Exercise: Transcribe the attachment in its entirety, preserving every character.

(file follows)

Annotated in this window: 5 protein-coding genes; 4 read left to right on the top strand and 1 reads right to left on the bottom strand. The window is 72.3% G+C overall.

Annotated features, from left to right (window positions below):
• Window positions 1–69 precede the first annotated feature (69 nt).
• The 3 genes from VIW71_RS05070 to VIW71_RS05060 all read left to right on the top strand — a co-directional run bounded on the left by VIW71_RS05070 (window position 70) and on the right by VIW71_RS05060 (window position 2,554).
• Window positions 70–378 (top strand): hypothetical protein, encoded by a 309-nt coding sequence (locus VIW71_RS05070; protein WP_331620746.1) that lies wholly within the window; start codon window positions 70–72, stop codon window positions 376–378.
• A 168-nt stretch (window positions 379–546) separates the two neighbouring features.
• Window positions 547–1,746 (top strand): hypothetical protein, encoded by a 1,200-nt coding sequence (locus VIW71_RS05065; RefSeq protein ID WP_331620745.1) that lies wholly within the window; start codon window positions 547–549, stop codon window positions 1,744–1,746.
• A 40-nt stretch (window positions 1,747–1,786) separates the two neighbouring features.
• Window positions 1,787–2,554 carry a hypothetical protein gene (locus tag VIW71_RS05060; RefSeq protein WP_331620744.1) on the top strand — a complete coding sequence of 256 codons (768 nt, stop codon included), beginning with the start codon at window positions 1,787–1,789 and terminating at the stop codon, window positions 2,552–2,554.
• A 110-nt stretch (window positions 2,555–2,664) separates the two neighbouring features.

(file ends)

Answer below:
Annotated in this window: 5 protein-coding genes; 4 read left to right on the top strand and 1 reads right to left on the bottom strand. The window is 72.3% G+C overall.

Annotated features, from left to right (window positions below):
• Window positions 1–69 precede the first annotated feature (69 nt).
• The 3 genes from VIW71_RS05070 to VIW71_RS05060 all read left to right on the top strand — a co-directional run bounded on the left by VIW71_RS05070 (window position 70) and on the right by VIW71_RS05060 (window position 2,554).
• Window positions 70–378 (top strand): hypothetical protein, encoded by a 309-nt coding sequence (locus VIW71_RS05070; protein WP_331620746.1) that lies wholly within the window; start codon window positions 70–72, stop codon window positions 376–378.
• A 168-nt stretch (window positions 379–546) separates the two neighbouring features.
• Window positions 547–1,746 (top strand): hypothetical protein, encoded by a 1,200-nt coding sequence (locus VIW71_RS05065; RefSeq protein ID WP_331620745.1) that lies wholly within the window; start codon window positions 547–549, stop codon window positions 1,744–1,746.
• A 40-nt stretch (window positions 1,747–1,786) separates the two neighbouring features.
• Window positions 1,787–2,554 carry a hypothetical protein gene (locus tag VIW71_RS05060; RefSeq protein WP_331620744.1) on the top strand — a complete coding sequence of 256 codons (768 nt, stop codon included), beginning with the start codon at window positions 1,787–1,789 and terminating at the stop codon, window positions 2,552–2,554.
• A 110-nt stretch (window positions 2,555–2,664) separates the two neighbouring features.